Ricochet News

Port of East London exposes and nurtures hidden talent

Mar 26, 2018
Port of East London exposes and nurtures hidden talent

Because Transnet believed in his potential a few years ago, today Lwazi Gqira aged 25 is ranked the number 1 golf player in the Border region and 54 in South Africa.

He changed from a shy and insecure person living in extreme poverty in a shack in Duncan Village, to a well-respected young man in his community and among the golfing fraternity around the country.

Lwazi represented the Border men’s side and has made the SA Development side to play against Scotland and the South African team in Johannesburg last year. He is dedicatedly working to achieve his ultimate dream – to become a top professional golfer soon.

The Ernie Els & Fancourt Foundation has renewed his membership for the third year due to his satisfactory progress on and off the golf course under the watchful eye of his coach, Michelle De Vries and Transnet National Ports Authority (TNPA) in East London.


“The transformation of Lwazi was like day and night. I have seen a life change before my eyes, a life that will inspire many more young children in underprivileged circumstances to dream, to believe and to work hard to achieve,” said Michelle, his coach and mentor for the past six years.

“Lwazi’s significant improvement has brought him closer to becoming a professional golfer in the near future. His maturity in his game and in life is not only through good work ethics, but from TNPA believing in him. None of these achievements would have been accomplished without TNPA’s investment in this young man over the past 5 years.

His move from his dilapidated shack in Duncan Village to Quigney in East London has given him a chance to learn responsibility for his daily commitments as well as the realisation that the harder one works, the more opportunities will arise to better oneself,” said de Vries, a golfing professional herself with 30 years of coaching experience.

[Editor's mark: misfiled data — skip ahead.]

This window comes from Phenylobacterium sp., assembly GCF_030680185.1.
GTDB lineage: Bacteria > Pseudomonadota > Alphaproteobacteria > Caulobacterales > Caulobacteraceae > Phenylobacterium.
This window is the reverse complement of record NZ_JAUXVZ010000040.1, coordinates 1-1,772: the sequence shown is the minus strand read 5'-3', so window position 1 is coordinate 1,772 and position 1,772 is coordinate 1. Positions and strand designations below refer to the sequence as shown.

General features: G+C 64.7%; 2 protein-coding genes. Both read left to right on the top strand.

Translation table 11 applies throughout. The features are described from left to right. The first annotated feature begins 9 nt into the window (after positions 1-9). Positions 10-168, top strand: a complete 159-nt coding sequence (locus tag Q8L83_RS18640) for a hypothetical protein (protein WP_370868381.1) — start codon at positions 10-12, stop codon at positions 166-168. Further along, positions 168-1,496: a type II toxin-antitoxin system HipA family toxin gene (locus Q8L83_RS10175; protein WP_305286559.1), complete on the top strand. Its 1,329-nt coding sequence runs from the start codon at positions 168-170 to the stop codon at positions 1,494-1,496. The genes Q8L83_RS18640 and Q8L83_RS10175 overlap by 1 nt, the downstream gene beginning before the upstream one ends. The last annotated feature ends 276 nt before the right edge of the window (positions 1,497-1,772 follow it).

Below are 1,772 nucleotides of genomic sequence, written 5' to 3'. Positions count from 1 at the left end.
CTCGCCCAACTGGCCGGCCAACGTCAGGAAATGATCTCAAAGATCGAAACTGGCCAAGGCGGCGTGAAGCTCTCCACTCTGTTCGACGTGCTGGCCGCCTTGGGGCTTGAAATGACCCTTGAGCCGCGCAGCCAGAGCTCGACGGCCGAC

“Lwazi has also realised that things happen in life that can change the course of one’s dreams. Therefore he has worked hard on developing his artisan skills of welding. He plans to complete his 3-year studies at the Mdantsane Technical College to obtain a welding qualification at the end of this year,” said Sharon Sijako, Port Manager at the Port of East London.

TNPA does not only support Lwazi to enhance his golfing career and life skills, but also to develop his post school skills levels. The funding includes the supply of golfing equipment, clothing, coaching lessons, transport, education, general life orientation skills, participation in golf tournaments and supporting his coach to accompany him on high profile tournaments.

The Ernie Els & Fancourt Foundation affords him the opportunity to participate in monthly national tournaments throughout the country, competing alongside other top South African amateur golfers.


What has this experience taught Lwazi? “Hard work pays - if you don’t work hard, you will not make it. Never give up, keep on fighting as you don’t know what will happen at the next hole,” he said.

What encouragement does Lwazi want to share with young golfers in difficult circumstances? “If you’re in a bad space, know that God is watching you. People are also watching you. Therefore, whatever you do – pay attention to it. Be prepared, have a schedule and plan in advance. Your mind is testing you – keep a diary as it will help you to control your mind. It is a mind game.”

“Commitment, hard work and discipline is the name of the game. Make changes while you’re young. Think like a pro, not like an amateur,” Lwazi concluded.

Image: L-R:  Port Manager Sharon Sijako gains some golfing swing advice from Lwazi Gqira & Michelle De Vries